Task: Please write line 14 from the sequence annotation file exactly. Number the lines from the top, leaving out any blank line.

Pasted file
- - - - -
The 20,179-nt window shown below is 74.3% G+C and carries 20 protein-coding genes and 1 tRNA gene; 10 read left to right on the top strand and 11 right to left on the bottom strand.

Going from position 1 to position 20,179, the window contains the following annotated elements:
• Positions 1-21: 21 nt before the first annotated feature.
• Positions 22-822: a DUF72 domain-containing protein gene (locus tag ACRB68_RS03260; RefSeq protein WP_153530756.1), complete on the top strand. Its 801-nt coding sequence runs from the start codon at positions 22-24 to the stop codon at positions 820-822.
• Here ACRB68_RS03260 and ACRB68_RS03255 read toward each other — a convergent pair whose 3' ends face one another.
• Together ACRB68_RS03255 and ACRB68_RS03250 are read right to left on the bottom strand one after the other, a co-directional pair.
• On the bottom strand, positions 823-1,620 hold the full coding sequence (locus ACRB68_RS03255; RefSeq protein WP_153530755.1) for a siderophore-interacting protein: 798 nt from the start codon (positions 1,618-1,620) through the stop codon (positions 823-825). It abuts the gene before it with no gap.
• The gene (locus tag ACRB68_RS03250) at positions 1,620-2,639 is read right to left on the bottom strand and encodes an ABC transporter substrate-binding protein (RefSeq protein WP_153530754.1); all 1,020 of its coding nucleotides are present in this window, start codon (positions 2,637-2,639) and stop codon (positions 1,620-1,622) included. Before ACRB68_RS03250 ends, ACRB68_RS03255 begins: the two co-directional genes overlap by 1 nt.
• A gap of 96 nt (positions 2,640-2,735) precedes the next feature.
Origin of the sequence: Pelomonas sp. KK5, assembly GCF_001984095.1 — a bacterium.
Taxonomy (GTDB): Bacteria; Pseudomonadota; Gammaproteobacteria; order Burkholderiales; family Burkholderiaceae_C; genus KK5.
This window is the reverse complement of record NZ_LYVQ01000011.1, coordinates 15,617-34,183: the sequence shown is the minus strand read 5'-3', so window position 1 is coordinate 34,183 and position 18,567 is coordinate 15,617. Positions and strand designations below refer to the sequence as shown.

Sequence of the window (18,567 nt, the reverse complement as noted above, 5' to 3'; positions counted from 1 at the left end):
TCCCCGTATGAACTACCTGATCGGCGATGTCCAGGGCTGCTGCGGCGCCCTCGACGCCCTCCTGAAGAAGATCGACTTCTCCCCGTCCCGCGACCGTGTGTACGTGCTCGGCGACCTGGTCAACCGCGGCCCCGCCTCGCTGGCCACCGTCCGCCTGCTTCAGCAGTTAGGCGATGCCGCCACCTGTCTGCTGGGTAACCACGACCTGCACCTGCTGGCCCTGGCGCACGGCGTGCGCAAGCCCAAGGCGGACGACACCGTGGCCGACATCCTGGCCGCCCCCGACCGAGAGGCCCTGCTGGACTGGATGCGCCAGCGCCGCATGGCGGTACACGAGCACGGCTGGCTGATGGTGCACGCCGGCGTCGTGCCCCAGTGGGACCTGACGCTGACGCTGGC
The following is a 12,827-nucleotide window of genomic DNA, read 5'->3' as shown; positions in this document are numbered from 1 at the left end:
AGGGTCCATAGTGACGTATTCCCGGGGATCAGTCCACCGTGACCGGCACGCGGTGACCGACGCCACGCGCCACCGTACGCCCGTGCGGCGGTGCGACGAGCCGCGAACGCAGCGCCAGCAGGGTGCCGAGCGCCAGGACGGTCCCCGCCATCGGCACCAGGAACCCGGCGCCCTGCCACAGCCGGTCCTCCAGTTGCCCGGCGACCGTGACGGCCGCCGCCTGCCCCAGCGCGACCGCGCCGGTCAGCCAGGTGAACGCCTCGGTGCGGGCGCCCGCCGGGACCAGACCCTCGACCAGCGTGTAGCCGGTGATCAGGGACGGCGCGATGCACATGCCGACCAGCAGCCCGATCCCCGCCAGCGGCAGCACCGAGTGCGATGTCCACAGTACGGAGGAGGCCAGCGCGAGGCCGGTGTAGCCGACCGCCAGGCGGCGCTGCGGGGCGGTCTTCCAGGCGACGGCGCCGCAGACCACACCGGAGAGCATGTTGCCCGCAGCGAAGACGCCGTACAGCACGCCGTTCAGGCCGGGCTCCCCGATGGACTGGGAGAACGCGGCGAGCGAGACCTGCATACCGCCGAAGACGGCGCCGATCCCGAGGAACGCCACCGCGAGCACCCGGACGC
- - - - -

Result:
TCCCCGTATGAACTACCTGATCGGCGATGTCCAGGGCTGCTGCGGCGCCCTCGACGCCCTCCTGAAGAAGATCGACTTCTCCCCGTCCCGCGACCGTGTGTACGTGCTCGGCGACCTGGTCAACCGCGGCCCCGCCTCGCTGGCCACCGTCCGCCTGCTTCAGCAGTTAGGCGATGCCGCCACCTGTCTGCTGGGTAACCACGACCTGCACCTGCTGGCCCTGGCGCACGGCGTGCGCAAGCCCAAGGCGGACGACACCGTGGCCGACATCCTGGCCGCCCCCGACCGAGAGGCCCTGCTGGACTGGATGCGCCAGCGCCGCATGGCGGTACACGAGCACGGCTGGCTGATGGTGCACGCCGGCGTCGTGCCCCAGTGGGACCTGACGCTGACGCTGGC